"A pharmacist on the line is a priority; I won't make a pharmacist wait unnecessarily. When a colleague calls me, I'll drop everything to take that call."
"Is this a local pharmacy?"
I was holding a dead phone. No person, no music, not even static.
I craned the phone against my shoulder while I continued to work. It was three minutes later when the pharmacist in Wisconsin came back. He didn't say anything. I knew he was there because of the background clatter. Muffled voices. Loud laughter and the clacking sound of counting tablets. Not capsules. I can tell the difference. These were large tablets.
"Hello, Wisconsin," I said. "Where did you go?"
"You're here already?" He sounded surprised. "Hold on one second." He continued to count the pills and then he said hello to someone named Margaret. "I'm back," he said to her. "I have your bottles. The first number is -"
"Hold on there, Wisconsin," I said. "You noticed that I was on the line when you got back to the phone."
"Yes," he said. "That's good, because it's Monday morning and I'm getting slammed." Once more he put the phone down. This time he talked with a technician. "That's the correct copay," he said. "You know that, Millie. Geezuz. Why are you bothering me?" He was the quintessential treat-the-techs-like-crap pharmacist. "Tell her to call her insurance company if she doesn't like it. The number is on the back of the card."
"Here is the first number," he said to me. "It's for levothyr -"
"Wisconsin," I demanded. "Listen to me."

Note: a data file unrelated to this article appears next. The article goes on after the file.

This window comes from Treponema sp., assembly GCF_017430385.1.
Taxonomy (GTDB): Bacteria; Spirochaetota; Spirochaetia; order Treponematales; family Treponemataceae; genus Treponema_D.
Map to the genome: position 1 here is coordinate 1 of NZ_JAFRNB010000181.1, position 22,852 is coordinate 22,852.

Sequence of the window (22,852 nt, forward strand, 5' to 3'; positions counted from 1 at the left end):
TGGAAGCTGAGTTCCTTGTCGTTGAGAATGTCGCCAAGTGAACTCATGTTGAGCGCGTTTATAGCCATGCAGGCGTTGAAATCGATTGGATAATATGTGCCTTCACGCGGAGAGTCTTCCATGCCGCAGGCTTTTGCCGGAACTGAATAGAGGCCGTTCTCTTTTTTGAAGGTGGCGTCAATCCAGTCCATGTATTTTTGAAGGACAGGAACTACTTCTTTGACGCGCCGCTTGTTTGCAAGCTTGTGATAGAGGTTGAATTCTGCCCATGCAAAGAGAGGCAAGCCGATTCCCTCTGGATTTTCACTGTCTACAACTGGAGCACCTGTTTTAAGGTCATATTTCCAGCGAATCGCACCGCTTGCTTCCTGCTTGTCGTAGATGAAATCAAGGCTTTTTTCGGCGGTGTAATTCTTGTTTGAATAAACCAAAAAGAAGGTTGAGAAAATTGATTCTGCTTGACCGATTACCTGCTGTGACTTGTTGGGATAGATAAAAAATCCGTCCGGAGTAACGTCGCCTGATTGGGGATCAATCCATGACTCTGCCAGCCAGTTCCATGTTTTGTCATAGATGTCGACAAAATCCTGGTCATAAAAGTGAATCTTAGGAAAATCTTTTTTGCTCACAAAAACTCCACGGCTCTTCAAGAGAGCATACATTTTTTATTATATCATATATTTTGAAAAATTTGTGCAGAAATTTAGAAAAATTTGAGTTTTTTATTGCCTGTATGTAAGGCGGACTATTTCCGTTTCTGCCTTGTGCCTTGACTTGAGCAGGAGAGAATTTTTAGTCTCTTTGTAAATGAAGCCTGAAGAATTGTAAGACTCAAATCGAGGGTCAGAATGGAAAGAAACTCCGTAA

"I'm busy," he said, "I don't have time to listen to -"
"You're not getting anything until you pay attention for 30 seconds."
"Who do you think you are?"
"I'm your morning nightmare," I said. "I can keep you on the phone forever if I want. Just listen to me."
"What do you want?" His voice was strained. Pitched too high.
"I want you to know that I picked up the phone twenty seconds after the tech told me it was a pharmacist on the line. You are a fellow pharmacist. You are my colleague. A pharmacist on the line is a priority for me. I will never make a pharmacist wait unnecessarily. When a colleague calls me, I will drop everything to take that call."
"That's an original idea."
Getting transfers has been a problem ever since it was legal for patients to jump from pharmacy to pharmacy and take their prescriptions with them.
It is a bigger problem with the additional challenge of so many different accents and enunciations. Pharmacists who are on the immigration track seem to be trying. They will spell for me.
H-1B visa holders occasionally make my head spin. These folks are here as learned professionals. H-1B is good for three years; they aren't interested in citizenship. A minority of these guys don't even know the protocol. I had a pharmacist named Abdul ask me to call the doctor for refills before we made the transfer. Holy Moly, Batman, how can this huge chain trust this guy?
One of my cronies at a chain store always seems to show an enemy's attitude when I call her for a transfer, but is gratuitously friendly when she calls me.
Her frostiness and formality stopped me one day. "Linda," I said, interrupting her parrotlike recitation. "Linda, why are you talking to me like I am a rival? Like I am out to hurt you?"
"Well ... We don't like to lose customers."
"Linda," I said. "Who cares?"
"Well, I am supposed to care."
"Linda, we are not competitors. Our companies hate each other. Let them fight it out. You and I can behave in a dignified manner. We are colleagues in a noble profession."
JIM PLAGAKIS is a community pharmacist in Galveston, Texas. You can e-mail him at firstname.lastname@example.org and cc us at email@example.com
. You can also check out his Web site at jimplagakis.com